In case you’re interested in the detailed specs:
- Max dimensions 414 x 896 pixels
- Recommended width in portrait mode 300 – 400 pixels
- Recommended width in landscape mode 300 – 800 pixels
- Max dimensions 1024 x 1366 pixels
- Recommended width in portrait mode 300 – 950 pixels (depending on desired screen coverage)
- Recommended width in landscape mode 300 – 1300 pixels (depending on desired screen coverage)
- Max dimensions 480 x 853 pixels
- Recommended width in portrait mode 300 – 450 pixels
- Recommended width in landscape mode 300 – 800 pixels
- Max dimensions 768 x 1024 pixels
- Recommended width in portrait mode 350 – 750 pixels (depending on desired screen coverage)
- Recommended width in landscape mode 300 – 1000 pixels (depending on desired screen coverage)
Icon size differs on phones and tablets. Our recommendation is to create icons that are 512 x 512 pixels. However, do not create icons that are less than 120 x 120 pixels.
2. What sizes are your images?
You’ll be surprised by how quick and easy this is. Go to File Explorer and open the folder that has all your images. Set the view to display Content or Details and ta-da! The dimensions in pixels of all your images are displayed. If you selected Details, you’ll be able to sort by file Size or Dimensions. If Dimensions is not displayed, you can add it. For detailed instructions, see the Microsoft Support Center.
If you already added your images to your ebook in Kotobee, all your images are saved in one folder. In Kotobee open your ebook, click on Settings, then Open Working Directory. File Explorer will open with all your files. Open the EPUB folder, then imgs. All the images in your ebook are listed along with their sizes. Go ahead and replace the images here with the optimized ones. Use the same file names as the originals.
In the Photos app, on your Mac, double-click a photo to view the image. Then click the Info button in the toolbar or press Command-i. All the image data will appear including the file size and image dimensions. For more information, visit Apple Support. Sorry on Macs, you actually have to check the image dimensions individually.
The final question before you resize: Would your image look better with some of it cropped out? If so, crop first then resize (if still necessary). In fact, do all edits, before you optimize your image.
Here we have for you the same picture the first two are cropped. The first one was saved in the original size, but with JPG quality set to zero. The second image is the same crop but the image is resized to only 670 pixels wide and the JPG is the quality is set to the maximum twelve. The final image in the series is the original image not cropped but resized to 670 pixels wide. Then last, but not least, my favorite a more severe crop with the waterfalls passageway beneath the bridge in the center of the image.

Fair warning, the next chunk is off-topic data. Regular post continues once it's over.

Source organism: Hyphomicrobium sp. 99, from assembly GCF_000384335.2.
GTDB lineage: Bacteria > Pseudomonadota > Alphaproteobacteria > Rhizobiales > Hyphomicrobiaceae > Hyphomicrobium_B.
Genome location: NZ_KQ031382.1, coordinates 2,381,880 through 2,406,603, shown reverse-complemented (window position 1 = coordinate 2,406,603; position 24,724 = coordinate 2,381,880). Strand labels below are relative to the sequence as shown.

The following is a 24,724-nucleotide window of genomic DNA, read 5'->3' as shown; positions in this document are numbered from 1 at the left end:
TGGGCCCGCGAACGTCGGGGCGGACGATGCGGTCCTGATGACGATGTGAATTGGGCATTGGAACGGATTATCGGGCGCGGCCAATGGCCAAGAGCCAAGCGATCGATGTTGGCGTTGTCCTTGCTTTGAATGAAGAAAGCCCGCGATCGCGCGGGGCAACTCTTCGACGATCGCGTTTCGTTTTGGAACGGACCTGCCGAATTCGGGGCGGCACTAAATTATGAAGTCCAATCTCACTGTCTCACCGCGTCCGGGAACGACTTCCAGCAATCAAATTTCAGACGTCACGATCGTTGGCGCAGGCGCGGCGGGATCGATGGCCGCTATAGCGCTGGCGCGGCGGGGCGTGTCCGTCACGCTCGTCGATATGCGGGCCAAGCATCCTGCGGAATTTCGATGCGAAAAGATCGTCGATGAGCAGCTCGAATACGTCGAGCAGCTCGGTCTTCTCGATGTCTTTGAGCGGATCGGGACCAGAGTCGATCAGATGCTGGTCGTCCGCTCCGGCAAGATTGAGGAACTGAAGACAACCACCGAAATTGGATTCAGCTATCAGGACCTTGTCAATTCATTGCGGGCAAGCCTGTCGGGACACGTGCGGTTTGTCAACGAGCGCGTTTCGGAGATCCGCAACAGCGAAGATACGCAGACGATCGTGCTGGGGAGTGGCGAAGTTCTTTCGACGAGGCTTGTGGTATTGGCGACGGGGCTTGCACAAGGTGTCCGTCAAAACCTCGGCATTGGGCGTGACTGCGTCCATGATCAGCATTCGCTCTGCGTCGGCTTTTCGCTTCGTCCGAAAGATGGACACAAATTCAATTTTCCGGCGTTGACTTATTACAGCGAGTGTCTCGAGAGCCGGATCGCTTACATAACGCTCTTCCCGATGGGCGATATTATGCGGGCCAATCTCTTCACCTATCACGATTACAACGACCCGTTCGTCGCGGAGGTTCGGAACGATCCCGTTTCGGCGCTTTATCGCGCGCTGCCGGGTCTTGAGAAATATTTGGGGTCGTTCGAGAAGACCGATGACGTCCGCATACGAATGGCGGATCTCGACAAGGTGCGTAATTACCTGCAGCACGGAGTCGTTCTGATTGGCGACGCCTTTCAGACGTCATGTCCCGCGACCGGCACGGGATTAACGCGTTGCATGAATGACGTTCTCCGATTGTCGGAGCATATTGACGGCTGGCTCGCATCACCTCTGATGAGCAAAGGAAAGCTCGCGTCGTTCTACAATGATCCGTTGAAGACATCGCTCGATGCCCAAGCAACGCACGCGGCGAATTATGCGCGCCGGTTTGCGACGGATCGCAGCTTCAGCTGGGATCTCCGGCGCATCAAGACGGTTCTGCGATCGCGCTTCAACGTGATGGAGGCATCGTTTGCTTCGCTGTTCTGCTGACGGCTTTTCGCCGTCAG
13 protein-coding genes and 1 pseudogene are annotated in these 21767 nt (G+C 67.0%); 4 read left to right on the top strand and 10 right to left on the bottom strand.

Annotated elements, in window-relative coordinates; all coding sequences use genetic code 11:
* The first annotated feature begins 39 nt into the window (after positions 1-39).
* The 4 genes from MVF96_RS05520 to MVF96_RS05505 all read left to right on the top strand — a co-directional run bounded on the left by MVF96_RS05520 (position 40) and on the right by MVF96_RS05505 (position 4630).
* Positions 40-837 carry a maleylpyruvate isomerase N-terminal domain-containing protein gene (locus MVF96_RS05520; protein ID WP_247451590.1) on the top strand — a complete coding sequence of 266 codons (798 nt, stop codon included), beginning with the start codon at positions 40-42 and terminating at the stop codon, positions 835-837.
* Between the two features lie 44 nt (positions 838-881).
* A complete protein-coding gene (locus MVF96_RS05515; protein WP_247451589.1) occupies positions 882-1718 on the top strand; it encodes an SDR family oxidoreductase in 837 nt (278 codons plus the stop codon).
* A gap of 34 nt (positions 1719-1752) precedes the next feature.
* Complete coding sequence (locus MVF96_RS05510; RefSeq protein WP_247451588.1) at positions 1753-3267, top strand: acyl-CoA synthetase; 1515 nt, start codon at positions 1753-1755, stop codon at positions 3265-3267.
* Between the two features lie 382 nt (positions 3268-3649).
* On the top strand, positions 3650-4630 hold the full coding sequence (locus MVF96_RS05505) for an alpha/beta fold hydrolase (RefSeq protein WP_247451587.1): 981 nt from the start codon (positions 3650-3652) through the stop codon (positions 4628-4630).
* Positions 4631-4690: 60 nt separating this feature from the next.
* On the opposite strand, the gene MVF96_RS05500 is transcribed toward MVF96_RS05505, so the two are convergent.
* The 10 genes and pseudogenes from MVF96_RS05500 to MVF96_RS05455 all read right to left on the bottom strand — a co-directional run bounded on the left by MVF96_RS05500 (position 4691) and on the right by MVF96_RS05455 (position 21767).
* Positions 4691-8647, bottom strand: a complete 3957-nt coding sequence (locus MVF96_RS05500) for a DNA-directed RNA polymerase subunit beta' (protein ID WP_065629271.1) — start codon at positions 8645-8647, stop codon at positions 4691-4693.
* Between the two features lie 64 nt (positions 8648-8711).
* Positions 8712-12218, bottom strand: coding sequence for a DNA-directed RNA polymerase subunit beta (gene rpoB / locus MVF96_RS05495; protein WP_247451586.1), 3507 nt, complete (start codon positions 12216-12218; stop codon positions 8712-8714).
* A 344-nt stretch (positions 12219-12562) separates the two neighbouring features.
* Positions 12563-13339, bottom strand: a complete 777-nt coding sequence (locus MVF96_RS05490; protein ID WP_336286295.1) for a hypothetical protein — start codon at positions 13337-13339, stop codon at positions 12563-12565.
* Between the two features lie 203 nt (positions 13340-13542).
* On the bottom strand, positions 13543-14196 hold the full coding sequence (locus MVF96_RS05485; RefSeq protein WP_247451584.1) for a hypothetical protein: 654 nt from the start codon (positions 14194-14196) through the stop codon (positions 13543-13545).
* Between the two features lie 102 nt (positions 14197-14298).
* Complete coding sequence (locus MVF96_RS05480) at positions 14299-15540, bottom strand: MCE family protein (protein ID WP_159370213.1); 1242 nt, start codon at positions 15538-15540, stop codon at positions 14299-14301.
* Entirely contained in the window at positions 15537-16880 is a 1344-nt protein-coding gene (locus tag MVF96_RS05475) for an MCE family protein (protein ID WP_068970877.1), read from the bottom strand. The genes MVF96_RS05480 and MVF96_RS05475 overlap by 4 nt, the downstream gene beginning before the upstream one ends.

Surprisingly the largest most stunning image in these is the last one with the smallest file size, less than half the size of the uncropped yet resized original.
We learn two things with this image:
- Cropping can make a beautiful image stunning.
- Occasionally reducing the JPG quality results in smaller files with a higher resolution than resizing.
You’ll see in the data at the end of the post, that in most cases simply reducing the quality does not sufficiently reduce file size.
Image Width Recommendations in Pixels
After all those long details and specifications, here is the summary. The recommended image width for all images in your ebooks.
|Device||Full Screen||Most Images|
|Desktop||1,500 – 2,500||500 – 700|
|Mobile Devices||1366-1450||300 – 1000|
|Ebook App Icons||512 x 512|
Now compare your image dimensions to the widths in this table. If the widths of your images are greater than these guidelines, optimize the images.
Let’s do an example together. You’re writing an ebook that will be read on desktops, and you have images on pages alongside text. These images should be 500 – 700 pixels wide. Now take a look at the image width (the first number in the dimensions listed in File Explorer). If the image width is less than 500, it’s probably too small. If the number is greater than 700, optimize it. That’s all there is to it.
Follow the instructions below to resize the image and bring the image file size down.
Optimize Your Images
To save you time, I’m going to show you how to do all your images at once—in one batch if you want all your images the same size. If you want several different sizes, then resize in several different batches.
If you don’t plan on going through this process often and don’t want to download software just to resize the images, you can get it done quickly and easily online. Just drag-n-drop, select the new image size, and the images will be ready to download or even download automatically.
There are many, many online options for resizing images. I’ll share with you my favorites and tell you why I like them. If you don’t like my favorites, don’t worry there are plenty of others. Check out Web Designer Depot’s The Best Image Compression Tools the Web for an in-depth comparison of 14 online platforms.
I love iLoveIMG, because it’s fast and easy. They do feature advertisements though.
- Drag-n-drop all the images.
- Select by Pixels.
- Enter the image width you want. (Maintain aspect ratio should be checked.)
- Click Resize IMAGES.
Almost instantly your resized images will be ready.
- Click Download resized IMAGES. A zip file will download with all your images.
Crop then Resize
If you want to crop or make minor edits to the images before resizing them, try BeFunky. A nice interface with many free features in their photo editor, including resizing. Batch resizing and other advanced options, unfortunately, require a paid subscription. BeFunky is a little slower than the other options, so I only recommend it, if you want to use their photo editor.
Pixlr is a popular online editor for its Photoshop® mimicry. You do need to have Flash® enabled, in order for Pixlr to work.
Doing one image at a time is simple: open the image, go to menu Image>Resize/Resample, set the width (make sure aspect ratio is locked) and click OK. The file will be resized. Then go to menu File>Save As and choose JPG.